Although there were no big launches, and many of the gadgets have been featured here on Shiny Shiny already, it was a great chance to have a hands-on with some of the latest tech that we've only seen in press shots up until now.

Throughout the day we saw so many gadgets, but here are our top picks, featuring health and fitness wearables, pet wearables, cool DIY gaming kits and the most beautiful headphones we've ever seen.

Fitbug Orb

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The Fitbug Orb, a tiny, disk-like fitness tracker, has been on the market for a few months, but The Gadget Show gave us a great chance to see how it compares to similar trackers on the market. We found that it's light, compact and most importantly can be worn with both a wrist strap and a belt clip. We're hoping to get our hands on a Fitbug Orb to review soon, so watch this space!

Technology Will Save Us DIY Gamer Kit

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Technology Will Save Us is a truly awesome company dedicated to empowering anyone to make their own tech. At The Gadget Show, the Technology Will Save Us team were showing off a number of their DIY kits, and we thought the DIY Gamer Kit was the most fun. The kit allows complete beginners to learn the basics of constructing and programming their own basic, mini games console.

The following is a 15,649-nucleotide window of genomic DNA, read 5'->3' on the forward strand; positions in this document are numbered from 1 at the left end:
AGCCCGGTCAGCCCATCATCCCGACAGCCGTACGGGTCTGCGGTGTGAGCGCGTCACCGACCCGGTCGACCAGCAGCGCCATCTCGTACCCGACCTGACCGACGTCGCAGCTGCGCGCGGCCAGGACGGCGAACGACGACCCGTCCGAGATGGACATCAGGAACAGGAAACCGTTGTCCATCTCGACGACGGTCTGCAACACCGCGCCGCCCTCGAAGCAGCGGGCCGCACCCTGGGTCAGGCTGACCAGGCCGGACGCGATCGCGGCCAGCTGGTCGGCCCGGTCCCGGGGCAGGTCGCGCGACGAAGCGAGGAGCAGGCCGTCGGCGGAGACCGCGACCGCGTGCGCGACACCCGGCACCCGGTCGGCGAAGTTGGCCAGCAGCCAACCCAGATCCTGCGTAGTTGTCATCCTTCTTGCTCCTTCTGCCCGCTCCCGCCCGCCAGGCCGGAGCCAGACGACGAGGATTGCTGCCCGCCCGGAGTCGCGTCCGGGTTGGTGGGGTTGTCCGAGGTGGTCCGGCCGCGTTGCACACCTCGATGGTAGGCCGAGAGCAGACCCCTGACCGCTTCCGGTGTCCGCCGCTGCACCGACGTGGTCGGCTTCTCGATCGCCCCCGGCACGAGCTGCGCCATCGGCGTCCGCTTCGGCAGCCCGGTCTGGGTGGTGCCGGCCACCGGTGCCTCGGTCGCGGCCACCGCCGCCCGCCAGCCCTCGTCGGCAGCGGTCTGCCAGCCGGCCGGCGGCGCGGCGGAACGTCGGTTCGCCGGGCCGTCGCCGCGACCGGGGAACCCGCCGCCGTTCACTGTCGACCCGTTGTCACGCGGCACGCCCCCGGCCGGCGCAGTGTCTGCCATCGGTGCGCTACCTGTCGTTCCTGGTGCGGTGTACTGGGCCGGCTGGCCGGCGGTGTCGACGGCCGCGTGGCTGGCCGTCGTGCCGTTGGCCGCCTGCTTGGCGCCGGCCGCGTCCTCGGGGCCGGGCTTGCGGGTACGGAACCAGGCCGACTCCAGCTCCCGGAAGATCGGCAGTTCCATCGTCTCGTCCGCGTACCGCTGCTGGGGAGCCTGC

Garmin Vivofit

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The Vivofit wrist band is Garmin's consumer-focused fitness tracking product (it also makes a lot of high-end trackers specifically for runners and athletes). The great thing about the Vivofit is it's an advanced tracker in a small and flexible band that actually feels really comfortable when you try it on. It's different to competitors like the Jawbone Up and the Fitbit Flex because it's got a huge LED screen. For some people this will look a little ugly and OTT, but for those who want to know how they're doing throughout the day and don't want to keep checking their smartphone, it's ideal.

Parrot Zik

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I rarely swoon over tech and care much more about how gadgets feel and work, but even I was blown away by how amazing Parrot's Zik headphones look. It's no surprise they look good considering they're designed by Philippe Starck, a French designer known for his interior and product design innovations.